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Doing versus Being

Posted Friday, January 05, 2007 by Charlie Trimm
Categories: Culture and Theology  
I was reading 1 Corinthians 6 the other day and I came across the command to not associate with a so-called brother who was covetous, along with a list of other bad things. But when was the last time you saw church discipline being conducted because of coveting? I never have, and I come from a church where church discipline is practiced. As I was pondering why this was, it occured to me that perhaps this is another effect of the Enlightenment and the rise of science. Attention was given to things we could prove and show by argument. If you could not show prove it objectively, then it was subjective and worthless as far as proving anything. Hence, church discipline was done only on things that could be "proven" objectively. The focus is no longer on being godly, but on acting godly. While I do not want to undervalue acting godly, it seems that we focus so much on doing that we forget about being. As another example, look at many evangelical. books about developing a heart for God. What do they tell us: they give us a list of things to do. We need to focus on being godly and loving God as well as living godly.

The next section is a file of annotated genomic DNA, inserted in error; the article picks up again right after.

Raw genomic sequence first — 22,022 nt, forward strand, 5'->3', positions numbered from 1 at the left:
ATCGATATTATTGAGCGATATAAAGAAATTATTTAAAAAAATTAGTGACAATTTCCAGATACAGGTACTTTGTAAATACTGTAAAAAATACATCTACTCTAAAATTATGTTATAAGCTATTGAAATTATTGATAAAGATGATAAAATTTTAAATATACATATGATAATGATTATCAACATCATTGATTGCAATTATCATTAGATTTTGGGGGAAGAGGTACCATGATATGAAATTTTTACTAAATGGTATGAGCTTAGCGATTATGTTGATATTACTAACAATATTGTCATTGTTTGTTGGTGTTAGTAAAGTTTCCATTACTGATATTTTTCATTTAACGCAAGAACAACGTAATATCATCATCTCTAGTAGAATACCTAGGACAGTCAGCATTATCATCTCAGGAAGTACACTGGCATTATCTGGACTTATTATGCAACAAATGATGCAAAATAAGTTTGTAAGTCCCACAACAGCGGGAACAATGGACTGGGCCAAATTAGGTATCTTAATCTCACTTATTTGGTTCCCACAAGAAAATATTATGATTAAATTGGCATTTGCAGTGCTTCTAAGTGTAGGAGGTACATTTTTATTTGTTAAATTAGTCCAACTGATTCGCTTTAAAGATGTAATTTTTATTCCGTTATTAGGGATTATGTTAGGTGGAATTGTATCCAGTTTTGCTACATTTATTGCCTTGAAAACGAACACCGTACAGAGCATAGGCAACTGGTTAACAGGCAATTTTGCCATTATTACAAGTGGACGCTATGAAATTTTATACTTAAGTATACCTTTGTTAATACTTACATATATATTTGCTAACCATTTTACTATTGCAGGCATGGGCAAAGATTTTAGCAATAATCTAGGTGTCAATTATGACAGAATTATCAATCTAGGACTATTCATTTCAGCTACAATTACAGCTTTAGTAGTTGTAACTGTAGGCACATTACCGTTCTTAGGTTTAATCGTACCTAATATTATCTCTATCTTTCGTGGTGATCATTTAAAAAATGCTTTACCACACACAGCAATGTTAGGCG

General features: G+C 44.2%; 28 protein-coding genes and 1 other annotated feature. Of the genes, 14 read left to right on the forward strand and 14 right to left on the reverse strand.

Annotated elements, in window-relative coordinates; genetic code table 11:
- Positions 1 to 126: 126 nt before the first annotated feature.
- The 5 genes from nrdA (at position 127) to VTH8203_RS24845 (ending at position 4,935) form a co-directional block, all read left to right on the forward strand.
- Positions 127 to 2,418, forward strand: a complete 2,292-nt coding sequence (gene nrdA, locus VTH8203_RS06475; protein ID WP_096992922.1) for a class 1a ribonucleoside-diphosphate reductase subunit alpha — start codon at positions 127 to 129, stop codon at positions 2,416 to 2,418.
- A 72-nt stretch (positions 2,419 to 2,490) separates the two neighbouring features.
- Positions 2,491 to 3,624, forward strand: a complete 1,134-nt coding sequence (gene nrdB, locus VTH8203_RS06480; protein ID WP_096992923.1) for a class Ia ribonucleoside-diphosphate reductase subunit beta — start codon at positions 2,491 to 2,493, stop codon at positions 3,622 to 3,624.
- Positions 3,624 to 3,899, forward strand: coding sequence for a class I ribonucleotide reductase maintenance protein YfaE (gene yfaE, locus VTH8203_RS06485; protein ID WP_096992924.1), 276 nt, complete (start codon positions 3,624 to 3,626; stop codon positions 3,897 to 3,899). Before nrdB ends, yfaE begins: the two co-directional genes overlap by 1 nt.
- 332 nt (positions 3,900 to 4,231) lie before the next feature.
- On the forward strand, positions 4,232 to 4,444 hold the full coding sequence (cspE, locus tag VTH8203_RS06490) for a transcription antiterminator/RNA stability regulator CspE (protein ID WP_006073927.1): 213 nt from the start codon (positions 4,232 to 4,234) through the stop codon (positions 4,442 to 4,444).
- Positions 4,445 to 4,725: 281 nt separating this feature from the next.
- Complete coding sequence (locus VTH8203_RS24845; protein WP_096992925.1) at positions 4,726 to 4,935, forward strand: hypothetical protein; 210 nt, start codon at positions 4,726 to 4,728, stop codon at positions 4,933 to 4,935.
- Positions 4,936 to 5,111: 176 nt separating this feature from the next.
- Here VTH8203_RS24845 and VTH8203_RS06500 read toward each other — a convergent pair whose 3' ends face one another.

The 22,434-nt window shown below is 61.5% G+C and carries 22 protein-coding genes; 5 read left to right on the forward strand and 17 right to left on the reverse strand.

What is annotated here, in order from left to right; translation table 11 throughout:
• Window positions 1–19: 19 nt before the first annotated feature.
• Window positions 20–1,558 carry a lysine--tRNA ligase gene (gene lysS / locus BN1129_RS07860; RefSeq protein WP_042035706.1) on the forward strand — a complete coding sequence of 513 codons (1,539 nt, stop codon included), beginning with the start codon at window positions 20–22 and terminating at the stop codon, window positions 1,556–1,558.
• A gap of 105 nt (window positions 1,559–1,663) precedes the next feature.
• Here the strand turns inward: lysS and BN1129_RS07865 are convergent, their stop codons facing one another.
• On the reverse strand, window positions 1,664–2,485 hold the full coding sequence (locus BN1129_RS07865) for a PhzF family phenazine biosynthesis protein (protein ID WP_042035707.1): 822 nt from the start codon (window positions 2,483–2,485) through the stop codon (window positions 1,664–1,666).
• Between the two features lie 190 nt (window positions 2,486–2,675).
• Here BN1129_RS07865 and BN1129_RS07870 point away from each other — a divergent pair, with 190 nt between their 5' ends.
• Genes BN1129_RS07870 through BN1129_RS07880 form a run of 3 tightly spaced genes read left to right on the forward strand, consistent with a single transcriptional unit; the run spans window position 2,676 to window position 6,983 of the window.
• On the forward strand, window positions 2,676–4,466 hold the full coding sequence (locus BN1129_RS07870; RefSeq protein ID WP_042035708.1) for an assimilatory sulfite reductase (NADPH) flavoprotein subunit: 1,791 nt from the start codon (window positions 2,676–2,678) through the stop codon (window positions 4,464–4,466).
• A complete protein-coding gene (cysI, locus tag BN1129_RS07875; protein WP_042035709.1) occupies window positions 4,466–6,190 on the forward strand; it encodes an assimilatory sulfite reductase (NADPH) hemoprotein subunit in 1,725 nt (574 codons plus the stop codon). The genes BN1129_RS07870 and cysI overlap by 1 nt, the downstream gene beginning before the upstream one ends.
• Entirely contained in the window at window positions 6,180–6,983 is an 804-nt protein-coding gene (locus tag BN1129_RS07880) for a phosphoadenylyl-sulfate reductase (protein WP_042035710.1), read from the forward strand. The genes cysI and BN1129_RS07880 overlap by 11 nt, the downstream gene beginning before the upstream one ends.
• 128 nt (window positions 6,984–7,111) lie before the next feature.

Saturday, January 06, 2007 12:32 PM

Brian wrote: 

Our legal system also has a significant bearing on how we do church discipline. The idea of being provable in court has been applied to church discipline as well.

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